Since Sunday we have been receiving apocalyptic photos from the Canary Island of La Palma.
Thousands of people are threatened by the lava from the volcano there - including tourists.
La Palma / Madrid - The volcano Cumbre Vieja on the Canary Island of La Palma has been spitting ash, rocks and lava since Sunday. The last time he did this was in 1971. Even before the volcanic eruption on Sunday, seismic activity on the Canary Island had increased. It has remained high since then, even if it has stabilized, according to the Guardia Civil. Lava, ash and smoke were thrown from the volcano up to 4,200 meters high, which is why flight safety in the airspace was recently called into question.
An end to the volcanic eruption is not in sight for the time being.
The Cumbre Vieja volcano continues to spew lava into the sky.
A poisonous ash rain covers large parts of the Canary Island and the lava continues to flow towards the sea.
So far, it has destroyed around 350 houses and large areas of the island's large banana plantations.
Roads and power lines also disappeared under the lava - around 166 hectares of the island are now covered with lava.
Volcanic eruption on the Canary Islands: lava cover at a height of 15 meters
The lava now flows more slowly, but this can mean that it spreads further on land and does not flow into the sea.
As a result of the slowdown, the lava layer has partially reached a height of 15 meters.
However, the residents of the island now have more time to get themselves and their belongings to safety.
A restricted zone was introduced within two nautical miles of the point where the lava could presumably flow into the sea.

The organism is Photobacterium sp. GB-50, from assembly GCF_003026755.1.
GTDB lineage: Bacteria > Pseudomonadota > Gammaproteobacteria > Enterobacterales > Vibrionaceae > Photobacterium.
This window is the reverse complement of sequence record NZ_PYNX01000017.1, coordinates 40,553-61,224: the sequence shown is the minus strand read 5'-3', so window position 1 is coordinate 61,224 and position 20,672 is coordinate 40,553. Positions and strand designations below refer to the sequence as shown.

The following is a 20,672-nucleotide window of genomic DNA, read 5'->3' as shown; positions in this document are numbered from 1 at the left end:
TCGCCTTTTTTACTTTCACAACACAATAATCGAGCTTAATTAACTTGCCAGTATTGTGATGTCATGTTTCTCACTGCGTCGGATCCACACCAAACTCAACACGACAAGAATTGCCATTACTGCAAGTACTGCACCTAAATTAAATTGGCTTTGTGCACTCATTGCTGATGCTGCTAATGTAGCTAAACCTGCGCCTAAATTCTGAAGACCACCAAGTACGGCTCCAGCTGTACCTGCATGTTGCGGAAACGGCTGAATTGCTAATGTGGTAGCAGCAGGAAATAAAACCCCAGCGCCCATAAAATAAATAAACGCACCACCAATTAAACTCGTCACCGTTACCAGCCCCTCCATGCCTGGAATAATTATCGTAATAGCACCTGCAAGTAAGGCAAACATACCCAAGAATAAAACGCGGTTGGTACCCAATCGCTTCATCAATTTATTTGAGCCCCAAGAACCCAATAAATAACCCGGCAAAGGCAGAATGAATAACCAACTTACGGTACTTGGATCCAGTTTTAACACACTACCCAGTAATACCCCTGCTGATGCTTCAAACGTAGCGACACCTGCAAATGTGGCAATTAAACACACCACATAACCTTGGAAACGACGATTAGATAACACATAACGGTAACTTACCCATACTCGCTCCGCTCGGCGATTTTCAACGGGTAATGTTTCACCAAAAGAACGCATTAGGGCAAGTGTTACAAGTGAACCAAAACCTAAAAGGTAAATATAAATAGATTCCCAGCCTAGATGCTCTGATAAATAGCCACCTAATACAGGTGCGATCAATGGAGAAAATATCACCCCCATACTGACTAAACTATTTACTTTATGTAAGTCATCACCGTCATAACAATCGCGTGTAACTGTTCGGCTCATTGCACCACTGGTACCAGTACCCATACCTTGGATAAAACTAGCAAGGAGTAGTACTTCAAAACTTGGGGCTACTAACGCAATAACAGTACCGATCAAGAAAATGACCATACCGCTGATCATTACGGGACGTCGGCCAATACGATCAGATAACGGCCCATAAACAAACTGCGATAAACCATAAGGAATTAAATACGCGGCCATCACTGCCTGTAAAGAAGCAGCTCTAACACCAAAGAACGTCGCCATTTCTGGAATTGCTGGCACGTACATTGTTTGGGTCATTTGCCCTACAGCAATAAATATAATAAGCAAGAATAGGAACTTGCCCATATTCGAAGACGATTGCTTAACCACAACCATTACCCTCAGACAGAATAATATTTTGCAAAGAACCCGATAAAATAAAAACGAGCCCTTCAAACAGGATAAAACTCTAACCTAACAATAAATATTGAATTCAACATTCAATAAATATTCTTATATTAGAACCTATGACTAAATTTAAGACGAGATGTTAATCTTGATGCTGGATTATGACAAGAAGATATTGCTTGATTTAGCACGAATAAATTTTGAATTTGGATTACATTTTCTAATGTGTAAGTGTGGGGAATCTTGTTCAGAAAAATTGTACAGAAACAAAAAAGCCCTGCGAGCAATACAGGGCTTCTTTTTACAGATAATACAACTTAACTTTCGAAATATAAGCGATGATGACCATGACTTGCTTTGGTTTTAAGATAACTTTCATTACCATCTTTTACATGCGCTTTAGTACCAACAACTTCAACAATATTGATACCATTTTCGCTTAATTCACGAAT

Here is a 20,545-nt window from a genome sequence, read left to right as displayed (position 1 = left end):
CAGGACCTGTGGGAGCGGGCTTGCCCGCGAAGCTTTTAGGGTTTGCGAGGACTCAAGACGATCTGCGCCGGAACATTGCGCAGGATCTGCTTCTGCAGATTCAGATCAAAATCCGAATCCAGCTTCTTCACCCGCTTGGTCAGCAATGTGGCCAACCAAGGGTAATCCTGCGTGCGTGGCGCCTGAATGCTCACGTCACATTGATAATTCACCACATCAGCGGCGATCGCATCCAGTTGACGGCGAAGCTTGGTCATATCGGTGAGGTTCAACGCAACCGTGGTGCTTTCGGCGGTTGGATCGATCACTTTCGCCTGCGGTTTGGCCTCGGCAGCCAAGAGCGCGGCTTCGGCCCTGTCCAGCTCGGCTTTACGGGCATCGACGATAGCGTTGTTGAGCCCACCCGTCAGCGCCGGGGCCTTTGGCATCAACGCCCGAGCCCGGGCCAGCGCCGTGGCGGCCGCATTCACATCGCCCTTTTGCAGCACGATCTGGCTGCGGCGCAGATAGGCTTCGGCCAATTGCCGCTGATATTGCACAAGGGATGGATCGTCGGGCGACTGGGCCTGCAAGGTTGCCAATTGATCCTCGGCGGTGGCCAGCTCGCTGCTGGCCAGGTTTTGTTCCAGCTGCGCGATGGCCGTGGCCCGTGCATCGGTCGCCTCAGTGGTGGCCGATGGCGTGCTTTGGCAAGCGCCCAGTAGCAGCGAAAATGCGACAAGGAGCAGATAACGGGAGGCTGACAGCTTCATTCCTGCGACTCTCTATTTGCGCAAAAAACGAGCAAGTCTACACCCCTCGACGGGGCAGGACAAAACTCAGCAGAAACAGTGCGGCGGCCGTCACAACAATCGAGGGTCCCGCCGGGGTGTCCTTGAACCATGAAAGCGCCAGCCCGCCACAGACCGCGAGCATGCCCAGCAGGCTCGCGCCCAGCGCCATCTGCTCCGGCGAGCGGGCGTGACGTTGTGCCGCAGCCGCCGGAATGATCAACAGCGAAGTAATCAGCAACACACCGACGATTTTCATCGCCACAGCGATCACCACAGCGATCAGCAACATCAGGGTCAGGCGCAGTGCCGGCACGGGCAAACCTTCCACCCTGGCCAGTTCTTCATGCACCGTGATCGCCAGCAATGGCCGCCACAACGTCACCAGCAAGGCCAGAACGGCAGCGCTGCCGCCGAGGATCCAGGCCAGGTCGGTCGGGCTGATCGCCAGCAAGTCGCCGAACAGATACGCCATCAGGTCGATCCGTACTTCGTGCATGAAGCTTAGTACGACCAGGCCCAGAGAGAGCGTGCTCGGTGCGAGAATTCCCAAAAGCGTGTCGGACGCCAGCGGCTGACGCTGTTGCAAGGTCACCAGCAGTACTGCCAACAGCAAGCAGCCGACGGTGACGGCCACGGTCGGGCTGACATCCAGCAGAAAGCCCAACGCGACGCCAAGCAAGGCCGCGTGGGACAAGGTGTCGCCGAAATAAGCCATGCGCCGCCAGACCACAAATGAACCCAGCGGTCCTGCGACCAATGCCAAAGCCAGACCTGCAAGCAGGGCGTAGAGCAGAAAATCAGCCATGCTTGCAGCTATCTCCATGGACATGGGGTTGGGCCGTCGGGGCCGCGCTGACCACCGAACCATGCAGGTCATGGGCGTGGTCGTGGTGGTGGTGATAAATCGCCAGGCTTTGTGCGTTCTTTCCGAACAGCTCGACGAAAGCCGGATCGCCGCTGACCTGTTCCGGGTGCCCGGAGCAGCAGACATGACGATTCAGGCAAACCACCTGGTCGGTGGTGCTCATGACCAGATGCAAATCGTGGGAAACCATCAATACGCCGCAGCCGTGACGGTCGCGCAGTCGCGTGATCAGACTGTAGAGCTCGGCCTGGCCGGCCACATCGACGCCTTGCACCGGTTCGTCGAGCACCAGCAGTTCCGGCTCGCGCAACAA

However, it is currently not certain whether the lava will reach the sea.
Should the lava flow into the sea, a dangerous chemical reaction occurs, which manifests itself in the form of a water vapor explosion, among other things.
Volcanic eruption on La Palma: The lava rolls over houses and a swimming pool.
© Europa Press / dpa
After volcanic eruption: sulfur dioxide cloud threatens the entire western Mediterranean region
However, the volcanic eruption not only has an impact on the island of La Palma and the immediately surrounding areas, but also on large parts of the Mediterranean.
According to the Canarian volcano research institute Involcan, the Cumbre Vieja has been spitting out between 6,000 and 11,500 tons of sulfur dioxide every day since Sunday.
The cloud of this gas has already reached the coast of Morocco and is expected to hit mainland Spain as well.
From there it will spread towards the Balearic Islands and southern France.
According to various calculations, the cloud is likely to cover the entire western Mediterranean and large parts of the Maghreb region.
The aftermath of the volcanic eruption could last between three and twelve weeks.
With a lava of over 1,000 degrees, La Palma is currently experiencing a bad catastrophe.
For people and the environment.
© Arturo Jimenez / dpa
Danger to life: holidaymakers get caught in ash rain when a volcanic eruption occurs
Thousands of people - including tourists - were evacuated even before the volcanic eruption, which was on the horizon.
Like many people, a German tourist couple was surprised by the volcanic eruption.
As the couple, who were traveling in a converted fire engine, reported to the
, they were at the foot of the Cumbre Viejas on the day of the volcanic eruption.
According to their own statement, they were only 800 meters away from the volcano when it began to spew lava and ash.
In contrast to the residents, they were able to flee quickly with their car, where they keep all their belongings.
According to their own statements, they observe the lava from a little further away.
In doing so, however, they got caught in the hot ash rain which "burned their arms".
They are now in Los Llanos de Aridane on La Palma, which has not been evacuated.
Another impressive natural phenomenon can be observed in the Balearic Islands.
List of rubric lists: © Arturo Jimenez / dpa